Peachtown Native American Festival and Education Week 2017

Events include social dancing and a peach tree planting, guest lectures, a panel discussion and a basket weaving demonstration.
flag of the haudenosaunee confederacy and peachtown festival name
Sep. 22, 2017
3:30 pm
Sep. 25, 2017
4:30 pm
Sep. 26, 2017
4:30 pm
Sep. 27, 2017
1:00 pm
Sep. 28, 2017
10:00 am
Various locations (see schedule)

Wells College will host the 13th Peachtown Native American Festival and Education Week, with events taking place September 22 to 28 on the Wells campus. The week offers a chance for the community to learn about and discuss the history and continued relevance of the region, including the land on which the College was built. The festival on Friday brings participants together for traditional music and dancing, food and a peach tree planting. All events are free, and the public is welcome. The schedule of events is:

Friday, September 22

The Peachtown Native American Festival Social begins at 3:30 p.m. with a peach tree planting on the lawn of President Gibralter's home. At 4:30, Cam Hill of the Cayuga Nation will lead social singing and dancing at the Sommer Center of Smith Hall, and participants will enjoy food prepared by Inns of Aurora Chef Kevin Sennett at 6:00.

As part of these ceremonies, Wells will unveil a new series of paintings by mural artist Curtis Mitchell that are installed in Long Library as well as releasing an acknowledgment of the College's location on historic Cayuga Nation land.

Monday September 25

As part of the Sustainability Perspectives Series, Donna Levy, environmental education outreach coordinator with Cornell Botanic Gardens, will give a talk titled "Gardening in a Changing Climate" at 12:20 p.m. in the de Witt Lecture Hall (106), Zabriskie Hall. Most are aware that the earth's climate is changing. What do these changes mean for our locale? How are our gardening efforts affected? Explore ways that you can adapt to these changes to make your gardens successful. This presentation about plants and gardening also emphasizes how gardening can be used as an educational tool to respond to climate change in our everyday lives.

Pete Hill (Heron Clan, Cayuga Nation) is “All Our Relations” Project Director, Native American Community Services of Erie & Niagara Counties, Inc. (NACS). He will lead a screening and discussion of The Doctrine of Discovery: Unmasking the Domination Code from 4:30 to 6:30 pm in the de Witt Lecture Hall (106), Zabriskie Hall. Dakota filmmaker Sheldon Peters Wolfchild's compelling documentary is premised on Pagans in the Promised Land: Decoding the Doctrine of Christian Discovery, a book based on two decades of research by Shawnee, Lenape scholar Steven T.Newcomb. The film tells the story of how little known Vatican documents of the fifteenth century resulted in a tragic global momentum of domination and dehumanization. This led to law systems in the United States and Canada and elsewhere in the world, that are still being used against Original Nations and Peoples to this day. The film concludes with traditional teachings developed over thousands of years that provide a much needed alternative for humans and the ecological systems of Mother Earth at this time.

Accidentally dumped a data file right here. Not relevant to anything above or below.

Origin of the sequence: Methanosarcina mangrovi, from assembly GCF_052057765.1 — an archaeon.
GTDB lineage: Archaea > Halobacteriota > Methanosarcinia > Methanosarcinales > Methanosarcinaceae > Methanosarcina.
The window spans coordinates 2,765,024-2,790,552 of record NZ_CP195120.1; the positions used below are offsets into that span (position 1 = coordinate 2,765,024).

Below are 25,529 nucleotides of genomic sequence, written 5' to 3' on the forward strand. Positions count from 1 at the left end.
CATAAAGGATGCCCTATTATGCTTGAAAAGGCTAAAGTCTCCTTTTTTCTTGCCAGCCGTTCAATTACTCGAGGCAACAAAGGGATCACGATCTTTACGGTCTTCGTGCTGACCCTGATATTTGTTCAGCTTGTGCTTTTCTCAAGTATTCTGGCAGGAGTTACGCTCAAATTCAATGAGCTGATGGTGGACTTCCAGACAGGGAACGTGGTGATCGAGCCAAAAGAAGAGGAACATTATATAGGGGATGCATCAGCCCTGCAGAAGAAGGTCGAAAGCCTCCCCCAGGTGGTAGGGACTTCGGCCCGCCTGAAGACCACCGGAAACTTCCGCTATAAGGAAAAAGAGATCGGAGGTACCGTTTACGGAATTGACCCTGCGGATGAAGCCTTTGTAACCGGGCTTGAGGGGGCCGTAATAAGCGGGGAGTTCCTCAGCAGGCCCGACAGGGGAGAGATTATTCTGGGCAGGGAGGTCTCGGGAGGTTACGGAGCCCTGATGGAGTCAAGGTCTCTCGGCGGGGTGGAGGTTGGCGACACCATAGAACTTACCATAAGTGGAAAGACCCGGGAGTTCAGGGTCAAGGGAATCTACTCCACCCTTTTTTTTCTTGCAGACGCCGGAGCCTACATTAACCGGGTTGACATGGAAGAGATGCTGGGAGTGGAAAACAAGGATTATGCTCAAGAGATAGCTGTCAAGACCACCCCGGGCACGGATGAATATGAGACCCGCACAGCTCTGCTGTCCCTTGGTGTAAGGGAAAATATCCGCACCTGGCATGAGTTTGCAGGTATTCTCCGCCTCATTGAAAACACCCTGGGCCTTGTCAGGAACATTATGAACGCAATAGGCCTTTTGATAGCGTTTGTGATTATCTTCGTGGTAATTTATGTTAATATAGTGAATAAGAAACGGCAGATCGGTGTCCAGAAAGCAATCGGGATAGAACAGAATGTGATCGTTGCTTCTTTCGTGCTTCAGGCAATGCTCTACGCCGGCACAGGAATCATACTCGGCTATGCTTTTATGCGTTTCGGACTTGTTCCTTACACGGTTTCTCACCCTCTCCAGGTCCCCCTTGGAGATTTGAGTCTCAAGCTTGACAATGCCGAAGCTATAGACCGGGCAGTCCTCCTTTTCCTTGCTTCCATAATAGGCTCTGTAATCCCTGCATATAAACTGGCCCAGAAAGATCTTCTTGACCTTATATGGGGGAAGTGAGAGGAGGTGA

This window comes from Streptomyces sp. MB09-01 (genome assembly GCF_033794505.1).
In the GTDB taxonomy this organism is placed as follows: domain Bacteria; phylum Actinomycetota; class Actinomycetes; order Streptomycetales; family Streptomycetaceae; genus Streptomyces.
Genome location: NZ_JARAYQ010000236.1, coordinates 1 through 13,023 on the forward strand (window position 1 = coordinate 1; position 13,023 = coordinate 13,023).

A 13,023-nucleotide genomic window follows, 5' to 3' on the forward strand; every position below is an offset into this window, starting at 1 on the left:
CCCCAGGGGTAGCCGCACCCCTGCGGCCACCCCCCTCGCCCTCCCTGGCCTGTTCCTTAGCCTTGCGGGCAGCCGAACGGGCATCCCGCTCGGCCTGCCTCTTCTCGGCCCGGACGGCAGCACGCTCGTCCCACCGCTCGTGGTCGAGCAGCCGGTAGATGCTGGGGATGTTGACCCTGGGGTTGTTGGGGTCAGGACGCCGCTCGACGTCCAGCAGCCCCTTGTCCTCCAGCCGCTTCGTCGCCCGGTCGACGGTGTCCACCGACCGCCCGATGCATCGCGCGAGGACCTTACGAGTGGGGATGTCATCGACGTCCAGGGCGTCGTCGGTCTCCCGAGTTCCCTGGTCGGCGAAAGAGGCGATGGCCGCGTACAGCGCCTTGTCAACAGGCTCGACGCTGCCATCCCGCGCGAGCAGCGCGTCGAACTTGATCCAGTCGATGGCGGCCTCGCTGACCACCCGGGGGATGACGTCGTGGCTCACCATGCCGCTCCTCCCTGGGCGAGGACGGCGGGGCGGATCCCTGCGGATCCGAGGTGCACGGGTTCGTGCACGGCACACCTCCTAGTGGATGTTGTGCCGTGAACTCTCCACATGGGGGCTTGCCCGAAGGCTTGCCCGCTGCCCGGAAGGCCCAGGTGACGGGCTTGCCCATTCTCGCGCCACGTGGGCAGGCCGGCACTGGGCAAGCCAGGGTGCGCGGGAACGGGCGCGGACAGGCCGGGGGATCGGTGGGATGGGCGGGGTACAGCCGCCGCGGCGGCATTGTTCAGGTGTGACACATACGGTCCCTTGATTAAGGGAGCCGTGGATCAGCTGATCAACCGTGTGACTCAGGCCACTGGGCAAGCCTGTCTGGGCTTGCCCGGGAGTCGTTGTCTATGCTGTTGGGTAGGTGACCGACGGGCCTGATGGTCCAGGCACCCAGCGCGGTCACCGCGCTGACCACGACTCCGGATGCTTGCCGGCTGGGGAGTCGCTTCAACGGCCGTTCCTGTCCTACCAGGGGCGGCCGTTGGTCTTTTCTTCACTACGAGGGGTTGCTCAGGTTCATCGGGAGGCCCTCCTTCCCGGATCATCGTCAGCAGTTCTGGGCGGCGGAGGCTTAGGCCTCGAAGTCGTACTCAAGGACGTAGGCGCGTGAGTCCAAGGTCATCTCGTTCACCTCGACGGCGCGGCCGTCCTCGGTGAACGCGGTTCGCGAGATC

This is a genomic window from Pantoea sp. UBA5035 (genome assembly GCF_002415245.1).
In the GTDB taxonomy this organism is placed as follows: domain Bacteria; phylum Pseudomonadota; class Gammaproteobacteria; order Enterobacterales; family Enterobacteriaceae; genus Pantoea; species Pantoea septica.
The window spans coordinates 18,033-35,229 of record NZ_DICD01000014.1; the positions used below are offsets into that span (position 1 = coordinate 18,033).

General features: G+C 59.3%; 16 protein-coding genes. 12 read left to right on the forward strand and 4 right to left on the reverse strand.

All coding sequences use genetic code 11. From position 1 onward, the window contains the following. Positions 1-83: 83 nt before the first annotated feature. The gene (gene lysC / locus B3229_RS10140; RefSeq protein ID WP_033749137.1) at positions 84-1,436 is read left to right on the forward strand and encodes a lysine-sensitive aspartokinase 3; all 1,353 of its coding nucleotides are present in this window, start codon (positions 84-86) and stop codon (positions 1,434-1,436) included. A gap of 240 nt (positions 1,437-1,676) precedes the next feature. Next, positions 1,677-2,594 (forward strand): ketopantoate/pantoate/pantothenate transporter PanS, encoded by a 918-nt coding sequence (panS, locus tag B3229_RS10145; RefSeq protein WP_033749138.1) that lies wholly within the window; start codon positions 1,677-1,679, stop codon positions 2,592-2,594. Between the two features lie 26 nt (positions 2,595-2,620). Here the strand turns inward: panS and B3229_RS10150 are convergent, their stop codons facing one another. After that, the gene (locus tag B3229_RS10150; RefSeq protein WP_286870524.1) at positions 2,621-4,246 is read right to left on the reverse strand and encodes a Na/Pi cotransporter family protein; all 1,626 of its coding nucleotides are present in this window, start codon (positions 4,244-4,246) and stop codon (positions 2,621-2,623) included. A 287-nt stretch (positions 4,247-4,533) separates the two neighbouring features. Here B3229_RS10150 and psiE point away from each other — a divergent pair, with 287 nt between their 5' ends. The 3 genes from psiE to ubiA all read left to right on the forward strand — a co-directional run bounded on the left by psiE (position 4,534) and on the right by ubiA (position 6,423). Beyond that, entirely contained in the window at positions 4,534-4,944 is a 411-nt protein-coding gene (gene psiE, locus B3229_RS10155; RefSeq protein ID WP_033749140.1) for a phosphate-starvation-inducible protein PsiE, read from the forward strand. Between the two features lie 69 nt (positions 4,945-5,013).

Tuesday, September 26

Basket weaving is a form of artwork that is common among the Native American community. At the same time, it may possibly be the oldest textile art known to humankind. Therefore, the baskets we see today are a development of an art handed down through the generations. Throughout time, one thing has remained constant: women have traditionally been the basket weavers in Native American tribes. Join Carrie Hill at 4:30 p.m. in the Sommer Center of Smith Hall for a short demonstration in basket weaving, and make a traditional bookmark.

Wednesday Sept 27

In a panel discussion titled "What You Can Do about Climate Change," Kent Klitgaard, Wells College Professor of Economics; Dave Arquette, Haudenosaunee Environmental Task Force (HEFT) Director; Rene Rickard, Tuscarora HETF and National Tribal Water Council; Dan Hill, Cayuga HEFT; Miche'le Benedict, New York State Department of Health; and Wells students will present and discuss their views on climate change and what each of us can do. This will take place from 1:00 to 2:30 p.m. in the de Witt Lecture Hall (106) of Zabriskie Hall.

Thursday, September 28

The first workday of the Cayuga/SHARE Farm for the fall season will close out the week of events. This event will start at 10:00 a.m. and conclude at 3:00 p.m. with the closing ceremony and refreshments. The SHARE Farm is located at 4061 Truesdale Rd., Union Springs, N.Y. Transportation will be provided for Wells students with advance sign up.

These events are presented in partnership with the Cayuga Nation, the Center for Sustainability and the Environment, Long Library, Buildings & Grounds, the Department of Visual Arts, and the First Nations & Indigenous Studies Program. Wells is committed to providing access to all events; anyone who needs assistance should contact David Foote at 315-364-3460 or email dfoote@wells.edu.

Wells College promises a relevant liberal arts and sciences education. Intellectually challenging. Reinterpreted for today. Classroom teaching combined with hands-on learning. Wells graduates enter the world prepared for successful futures.

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